Wei Mingchuan BG2BHC reports the first launch window will open at about 21:28 GMT Sunday, May 20. The transmitters will be activated soon after separation. Satellite A will transmit 500 baud GMSK with 1/4 turbo code on 435.425 MHz and 250 baud GMSK with 1/2 turbo code and precoder on 436.425 MHz, and satellite B will transmit 500 baud GMSK with 1/4 turbo code on 435.400 MHz and 250 baud GMSK with 1/2 turbo code and precoder on 436.400 MHz, in every 5 minutes by default. Each transmission will last about 16 seconds. Radio amateurs in South America will have the earliest chance to receive the signals from the satellites, then North America, Oceania, Asia, Europe and Africa.

Harbin Institute of Technology Amateur Radio Club expects radio amateurs to join in this mission. We will prepare different QSL cards for different flight phase for amateurs successfully made QSO or received telemetry. Awards will also be given to the first 10 amateurs in each continent who successfully decoded the signals from the satellites, received the most number of packets, or received an image. Your participation will also help the team to get a better knowledge of the status of the satellites.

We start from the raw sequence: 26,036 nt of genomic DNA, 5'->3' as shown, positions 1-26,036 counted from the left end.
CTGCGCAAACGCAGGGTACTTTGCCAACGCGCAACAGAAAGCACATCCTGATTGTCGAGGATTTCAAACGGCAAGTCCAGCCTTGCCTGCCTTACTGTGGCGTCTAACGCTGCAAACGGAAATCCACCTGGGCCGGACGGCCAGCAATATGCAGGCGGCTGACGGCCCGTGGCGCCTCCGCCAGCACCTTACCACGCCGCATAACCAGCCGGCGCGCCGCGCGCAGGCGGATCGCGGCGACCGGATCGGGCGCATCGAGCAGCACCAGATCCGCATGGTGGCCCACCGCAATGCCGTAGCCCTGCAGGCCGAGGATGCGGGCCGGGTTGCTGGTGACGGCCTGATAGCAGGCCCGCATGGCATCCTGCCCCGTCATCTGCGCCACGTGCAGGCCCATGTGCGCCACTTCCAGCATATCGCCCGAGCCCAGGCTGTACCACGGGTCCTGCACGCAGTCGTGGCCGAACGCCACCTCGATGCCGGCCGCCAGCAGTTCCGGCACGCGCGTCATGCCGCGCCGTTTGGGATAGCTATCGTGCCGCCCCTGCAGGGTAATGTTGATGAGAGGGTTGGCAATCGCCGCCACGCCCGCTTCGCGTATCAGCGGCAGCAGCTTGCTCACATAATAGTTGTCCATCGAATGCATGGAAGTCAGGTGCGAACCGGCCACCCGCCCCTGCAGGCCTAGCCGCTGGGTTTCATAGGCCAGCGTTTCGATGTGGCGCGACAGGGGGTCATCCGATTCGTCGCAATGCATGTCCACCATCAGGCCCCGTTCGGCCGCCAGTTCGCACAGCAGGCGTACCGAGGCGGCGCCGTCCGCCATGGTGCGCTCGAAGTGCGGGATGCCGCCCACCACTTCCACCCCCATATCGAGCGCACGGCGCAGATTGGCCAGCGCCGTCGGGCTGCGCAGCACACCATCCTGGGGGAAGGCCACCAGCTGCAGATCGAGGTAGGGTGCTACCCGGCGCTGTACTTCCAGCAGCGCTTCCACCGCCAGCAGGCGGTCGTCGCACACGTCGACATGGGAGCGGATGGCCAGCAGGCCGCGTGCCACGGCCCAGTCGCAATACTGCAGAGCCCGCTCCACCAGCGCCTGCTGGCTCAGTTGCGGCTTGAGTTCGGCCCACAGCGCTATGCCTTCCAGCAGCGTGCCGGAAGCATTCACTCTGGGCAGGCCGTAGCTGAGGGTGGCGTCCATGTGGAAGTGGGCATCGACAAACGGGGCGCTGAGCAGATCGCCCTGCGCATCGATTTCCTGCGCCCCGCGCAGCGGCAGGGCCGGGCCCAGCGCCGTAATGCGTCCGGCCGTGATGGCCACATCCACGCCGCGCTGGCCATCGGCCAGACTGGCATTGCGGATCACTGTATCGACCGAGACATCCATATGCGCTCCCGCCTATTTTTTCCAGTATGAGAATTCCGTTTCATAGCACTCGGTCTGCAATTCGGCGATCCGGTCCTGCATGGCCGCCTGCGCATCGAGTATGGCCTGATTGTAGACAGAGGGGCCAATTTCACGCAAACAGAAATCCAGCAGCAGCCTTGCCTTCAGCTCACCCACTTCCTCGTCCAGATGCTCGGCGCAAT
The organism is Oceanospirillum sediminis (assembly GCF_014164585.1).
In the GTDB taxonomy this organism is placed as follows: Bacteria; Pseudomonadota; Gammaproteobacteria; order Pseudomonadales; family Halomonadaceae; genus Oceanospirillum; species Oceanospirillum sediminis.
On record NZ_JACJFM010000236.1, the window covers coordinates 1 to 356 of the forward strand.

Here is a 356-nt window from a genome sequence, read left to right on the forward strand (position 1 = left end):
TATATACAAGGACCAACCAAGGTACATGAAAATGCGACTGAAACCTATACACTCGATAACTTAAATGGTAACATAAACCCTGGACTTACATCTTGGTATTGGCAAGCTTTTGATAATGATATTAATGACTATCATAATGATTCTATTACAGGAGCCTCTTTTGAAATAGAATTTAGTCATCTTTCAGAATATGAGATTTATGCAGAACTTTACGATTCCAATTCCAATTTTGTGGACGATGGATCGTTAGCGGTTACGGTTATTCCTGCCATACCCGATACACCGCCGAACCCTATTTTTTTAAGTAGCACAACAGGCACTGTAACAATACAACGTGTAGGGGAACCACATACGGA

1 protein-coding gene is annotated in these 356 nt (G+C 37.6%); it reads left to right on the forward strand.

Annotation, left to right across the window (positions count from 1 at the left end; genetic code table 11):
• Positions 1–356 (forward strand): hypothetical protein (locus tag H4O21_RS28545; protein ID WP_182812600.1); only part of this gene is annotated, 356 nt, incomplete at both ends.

An open source decoding software based on GNU Radio to work with RTL-SDR and USRP is provided. Not difficult to change the grc files to support other SDR receivers. A small proxy software will send the decoded data to a server for real-time display.

IARU frequency coordination page:

Link budgets:

Decoder (GNU Radio OOT module):

Decoder (Linux Live CD):!Av6J6WjI3UbMhHm8gwMr4Z_keqWH


DSLWP-A Telemetry Display:

DSLWP-B Telemetry Display:

Wei Mingchuan BG2BHC Bug Fix 2018-05-20-1728-GMT: (Check BG2BHC Twitter feed for any further updates)

Sorry to find a bug in the DSLWP live cd! This bug will make the upload of data fail, so it is important to fix it. Please close the proxy, open a new terminal, and type in the following commands:

sudo python -m pip uninstall tornado

sudo python -m pip install tornado==4.5.3

The password is lilac
After running these commands, the bug should be fixed.

DSLWP Lunar Satellite

DSLWP Lunar Satellite

CAMSAT amateur radio transponder satellites to launch this year

CAMSAT has released details of three new amateur radio satellites, CAS-5A, CAS-5B and CAS-6, that are hoped to launch in September 2018. Two of the satellites CAS-5A and CAS-6 will carry transponders.

CAS-5A a 6U CubeSat which will include the following capabilities:
• HF/HF – H/T Mode Linear Transponder
• HF/UHF – H/U Mode Linear Transponder
• HF – CW Telemetry Beacon
• VHF/UHF – V/U Mode Linear Transponder